Good news from Britain's wind energy. It is set to exceed expectations with 50% more wind farms powering British homes and industry by 2010 than predicted four years ago, according to new figures published by the British Wind Energy Association (BWEA).
The European Parliament's Environment Committee has said that the EU must wean the transport sector off oil entirely within a generation.
I remember at the time of the Exxon Valdez spill that one of the Trustees of the Oil Spill Board said something like "Lawyers not yet born will work on this one".
The BP spill on the North Slope is still reverberating - here is a post to the "safepipelines" discussion group:
We are facing at least a metre rise in sea-level by the end of this century, scientists have warned. Half of the Greenland ice cap and vast areas of Antarctica are destined to melt if climate change continues unabated.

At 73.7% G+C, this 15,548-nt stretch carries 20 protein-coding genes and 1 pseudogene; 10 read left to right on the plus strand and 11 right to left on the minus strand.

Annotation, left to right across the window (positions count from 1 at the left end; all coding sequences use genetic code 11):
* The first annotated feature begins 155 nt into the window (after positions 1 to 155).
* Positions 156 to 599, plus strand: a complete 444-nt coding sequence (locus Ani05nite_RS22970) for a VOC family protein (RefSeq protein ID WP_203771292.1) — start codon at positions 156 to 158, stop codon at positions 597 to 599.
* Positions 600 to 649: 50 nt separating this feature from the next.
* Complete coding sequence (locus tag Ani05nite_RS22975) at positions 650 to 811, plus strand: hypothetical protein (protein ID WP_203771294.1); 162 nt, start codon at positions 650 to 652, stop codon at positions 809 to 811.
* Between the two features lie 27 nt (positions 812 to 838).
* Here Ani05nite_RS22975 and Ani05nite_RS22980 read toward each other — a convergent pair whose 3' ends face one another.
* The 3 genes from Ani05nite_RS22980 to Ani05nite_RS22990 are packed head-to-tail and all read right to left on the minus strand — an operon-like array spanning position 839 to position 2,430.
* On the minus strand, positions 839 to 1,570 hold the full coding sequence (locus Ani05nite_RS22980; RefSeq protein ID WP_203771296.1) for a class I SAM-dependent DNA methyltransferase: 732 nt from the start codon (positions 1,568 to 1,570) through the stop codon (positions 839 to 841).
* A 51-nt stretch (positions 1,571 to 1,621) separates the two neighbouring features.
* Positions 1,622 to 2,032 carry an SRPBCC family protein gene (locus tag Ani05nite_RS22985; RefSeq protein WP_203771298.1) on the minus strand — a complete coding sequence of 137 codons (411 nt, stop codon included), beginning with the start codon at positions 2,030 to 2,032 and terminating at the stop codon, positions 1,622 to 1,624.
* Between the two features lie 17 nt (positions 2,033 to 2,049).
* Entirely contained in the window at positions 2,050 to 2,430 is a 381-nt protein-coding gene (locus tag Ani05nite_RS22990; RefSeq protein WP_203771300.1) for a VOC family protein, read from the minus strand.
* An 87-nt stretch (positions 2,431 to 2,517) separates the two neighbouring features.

Today is the seventeen Anniversary of the Exxon Valdez oil spill in Alaska, the worst spill in America's history. Over eleven million gallons poured into Prince William Sound polluting the pristine environment and devastating the local wildlife and with it the local salmon fishing industry.
The WSJ reports that ExxonMobil is the key funder of a front group called Public Interest Watch which has been pushing the IRS to audit Greenpeace.
We are used to Arnie's muscle winning the day in Hollywood block-busters, but now it seems that the California's Governor has won a different victory. He has managed to split the once united front of the oil companies on climate change.
So we now know that three-quarters of the American public is concerned about climate change (see blog below) and believes that Bush should be doing more.
A staggering three-quarters of the American population are "disgruntled" about weak leadership from President Bush on climate change, and argue that the government should be doing more to promote renewable energy.